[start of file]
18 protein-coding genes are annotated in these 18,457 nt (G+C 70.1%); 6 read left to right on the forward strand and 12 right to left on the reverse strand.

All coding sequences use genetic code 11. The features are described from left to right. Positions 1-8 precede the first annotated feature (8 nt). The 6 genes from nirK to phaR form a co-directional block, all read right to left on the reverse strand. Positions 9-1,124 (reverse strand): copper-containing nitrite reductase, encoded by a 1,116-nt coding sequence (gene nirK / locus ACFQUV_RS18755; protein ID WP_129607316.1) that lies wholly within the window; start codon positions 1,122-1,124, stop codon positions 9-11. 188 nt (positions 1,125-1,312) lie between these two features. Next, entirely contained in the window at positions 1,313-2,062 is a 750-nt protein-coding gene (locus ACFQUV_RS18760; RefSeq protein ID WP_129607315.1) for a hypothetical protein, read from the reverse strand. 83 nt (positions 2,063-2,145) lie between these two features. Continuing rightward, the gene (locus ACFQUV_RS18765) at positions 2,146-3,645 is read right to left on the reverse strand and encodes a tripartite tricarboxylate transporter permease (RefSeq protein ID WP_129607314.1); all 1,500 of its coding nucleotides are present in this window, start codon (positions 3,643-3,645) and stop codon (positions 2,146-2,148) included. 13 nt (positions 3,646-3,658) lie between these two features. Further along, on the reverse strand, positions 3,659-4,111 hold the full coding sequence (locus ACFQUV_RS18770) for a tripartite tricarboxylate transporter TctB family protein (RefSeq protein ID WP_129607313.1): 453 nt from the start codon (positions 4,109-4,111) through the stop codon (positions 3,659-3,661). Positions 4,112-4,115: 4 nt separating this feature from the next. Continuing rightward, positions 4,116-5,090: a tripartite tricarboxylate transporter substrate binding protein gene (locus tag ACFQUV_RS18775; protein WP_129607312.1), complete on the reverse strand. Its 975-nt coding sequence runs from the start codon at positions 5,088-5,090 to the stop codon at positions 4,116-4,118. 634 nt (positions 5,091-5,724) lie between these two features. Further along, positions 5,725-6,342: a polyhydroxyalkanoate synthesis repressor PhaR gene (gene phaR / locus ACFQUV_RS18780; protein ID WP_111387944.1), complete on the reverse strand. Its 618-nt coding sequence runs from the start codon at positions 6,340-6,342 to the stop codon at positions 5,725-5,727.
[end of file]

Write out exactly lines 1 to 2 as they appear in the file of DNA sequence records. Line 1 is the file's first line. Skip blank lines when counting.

18 protein-coding genes are annotated in these 18,457 nt (G+C 70.1%); 6 read left to right on the forward strand and 12 right to left on the reverse strand.

All coding sequences use genetic code 11. The features are described from left to right. Positions 1-8 precede the first annotated feature (8 nt). The 6 genes from nirK to phaR form a co-directional block, all read right to left on the reverse strand. Positions 9-1,124 (reverse strand): copper-containing nitrite reductase, encoded by a 1,116-nt coding sequence (gene nirK / locus ACFQUV_RS18755; protein ID WP_129607316.1) that lies wholly within the window; start codon positions 1,122-1,124, stop codon positions 9-11. 188 nt (positions 1,125-1,312) lie between these two features. Next, entirely contained in the window at positions 1,313-2,062 is a 750-nt protein-coding gene (locus ACFQUV_RS18760; RefSeq protein ID WP_129607315.1) for a hypothetical protein, read from the reverse strand. 83 nt (positions 2,063-2,145) lie between these two features. Continuing rightward, the gene (locus ACFQUV_RS18765) at positions 2,146-3,645 is read right to left on the reverse strand and encodes a tripartite tricarboxylate transporter permease (RefSeq protein ID WP_129607314.1); all 1,500 of its coding nucleotides are present in this window, start codon (positions 3,643-3,645) and stop codon (positions 2,146-2,148) included. 13 nt (positions 3,646-3,658) lie between these two features. Further along, on the reverse strand, positions 3,659-4,111 hold the full coding sequence (locus ACFQUV_RS18770) for a tripartite tricarboxylate transporter TctB family protein (RefSeq protein ID WP_129607313.1): 453 nt from the start codon (positions 4,109-4,111) through the stop codon (positions 3,659-3,661). Positions 4,112-4,115: 4 nt separating this feature from the next. Continuing rightward, positions 4,116-5,090: a tripartite tricarboxylate transporter substrate binding protein gene (locus tag ACFQUV_RS18775; protein WP_129607312.1), complete on the reverse strand. Its 975-nt coding sequence runs from the start codon at positions 5,088-5,090 to the stop codon at positions 4,116-4,118. 634 nt (positions 5,091-5,724) lie between these two features. Further along, positions 5,725-6,342: a polyhydroxyalkanoate synthesis repressor PhaR gene (gene phaR / locus ACFQUV_RS18780; protein ID WP_111387944.1), complete on the reverse strand. Its 618-nt coding sequence runs from the start codon at positions 6,340-6,342 to the stop codon at positions 5,725-5,727.